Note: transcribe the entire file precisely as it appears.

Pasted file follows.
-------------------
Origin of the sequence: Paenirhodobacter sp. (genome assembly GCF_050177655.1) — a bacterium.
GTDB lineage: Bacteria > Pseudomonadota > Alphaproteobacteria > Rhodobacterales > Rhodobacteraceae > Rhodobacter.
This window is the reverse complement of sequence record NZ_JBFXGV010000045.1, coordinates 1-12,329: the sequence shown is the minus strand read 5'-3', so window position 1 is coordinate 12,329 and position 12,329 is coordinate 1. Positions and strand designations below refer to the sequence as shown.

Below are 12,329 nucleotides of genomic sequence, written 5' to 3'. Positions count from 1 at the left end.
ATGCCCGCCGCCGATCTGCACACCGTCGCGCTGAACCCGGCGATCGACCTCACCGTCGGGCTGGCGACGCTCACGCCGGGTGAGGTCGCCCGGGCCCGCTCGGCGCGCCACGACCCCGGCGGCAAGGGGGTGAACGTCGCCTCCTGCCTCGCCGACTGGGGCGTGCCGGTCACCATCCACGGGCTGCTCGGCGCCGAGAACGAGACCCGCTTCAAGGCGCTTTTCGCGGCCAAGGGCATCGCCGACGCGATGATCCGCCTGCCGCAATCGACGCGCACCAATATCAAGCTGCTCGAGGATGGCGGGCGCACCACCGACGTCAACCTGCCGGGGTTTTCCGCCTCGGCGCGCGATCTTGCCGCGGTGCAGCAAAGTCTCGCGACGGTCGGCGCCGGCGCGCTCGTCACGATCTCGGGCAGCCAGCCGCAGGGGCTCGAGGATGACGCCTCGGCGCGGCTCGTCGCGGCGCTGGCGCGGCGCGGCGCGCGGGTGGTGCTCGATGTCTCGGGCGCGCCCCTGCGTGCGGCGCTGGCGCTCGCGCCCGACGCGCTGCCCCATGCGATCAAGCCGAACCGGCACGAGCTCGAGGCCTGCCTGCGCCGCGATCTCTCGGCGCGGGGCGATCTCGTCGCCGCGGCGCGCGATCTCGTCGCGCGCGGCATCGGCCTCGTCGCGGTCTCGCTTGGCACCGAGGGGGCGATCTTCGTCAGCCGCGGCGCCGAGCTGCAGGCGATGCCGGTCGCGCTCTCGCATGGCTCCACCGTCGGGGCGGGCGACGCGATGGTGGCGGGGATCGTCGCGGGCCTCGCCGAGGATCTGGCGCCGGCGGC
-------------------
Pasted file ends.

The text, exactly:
Origin of the sequence: Paenirhodobacter sp. (genome assembly GCF_050177655.1) — a bacterium.
GTDB lineage: Bacteria > Pseudomonadota > Alphaproteobacteria > Rhodobacterales > Rhodobacteraceae > Rhodobacter.
This window is the reverse complement of sequence record NZ_JBFXGV010000045.1, coordinates 1-12,329: the sequence shown is the minus strand read 5'-3', so window position 1 is coordinate 12,329 and position 12,329 is coordinate 1. Positions and strand designations below refer to the sequence as shown.

Below are 12,329 nucleotides of genomic sequence, written 5' to 3'. Positions count from 1 at the left end.
ATGCCCGCCGCCGATCTGCACACCGTCGCGCTGAACCCGGCGATCGACCTCACCGTCGGGCTGGCGACGCTCACGCCGGGTGAGGTCGCCCGGGCCCGCTCGGCGCGCCACGACCCCGGCGGCAAGGGGGTGAACGTCGCCTCCTGCCTCGCCGACTGGGGCGTGCCGGTCACCATCCACGGGCTGCTCGGCGCCGAGAACGAGACCCGCTTCAAGGCGCTTTTCGCGGCCAAGGGCATCGCCGACGCGATGATCCGCCTGCCGCAATCGACGCGCACCAATATCAAGCTGCTCGAGGATGGCGGGCGCACCACCGACGTCAACCTGCCGGGGTTTTCCGCCTCGGCGCGCGATCTTGCCGCGGTGCAGCAAAGTCTCGCGACGGTCGGCGCCGGCGCGCTCGTCACGATCTCGGGCAGCCAGCCGCAGGGGCTCGAGGATGACGCCTCGGCGCGGCTCGTCGCGGCGCTGGCGCGGCGCGGCGCGCGGGTGGTGCTCGATGTCTCGGGCGCGCCCCTGCGTGCGGCGCTGGCGCTCGCGCCCGACGCGCTGCCCCATGCGATCAAGCCGAACCGGCACGAGCTCGAGGCCTGCCTGCGCCGCGATCTCTCGGCGCGGGGCGATCTCGTCGCCGCGGCGCGCGATCTCGTCGCGCGCGGCATCGGCCTCGTCGCGGTCTCGCTTGGCACCGAGGGGGCGATCTTCGTCAGCCGCGGCGCCGAGCTGCAGGCGATGCCGGTCGCGCTCTCGCATGGCTCCACCGTCGGGGCGGGCGACGCGATGGTGGCGGGGATCGTCGCGGGCCTCGCCGAGGATCTGGCGCCGGCGGC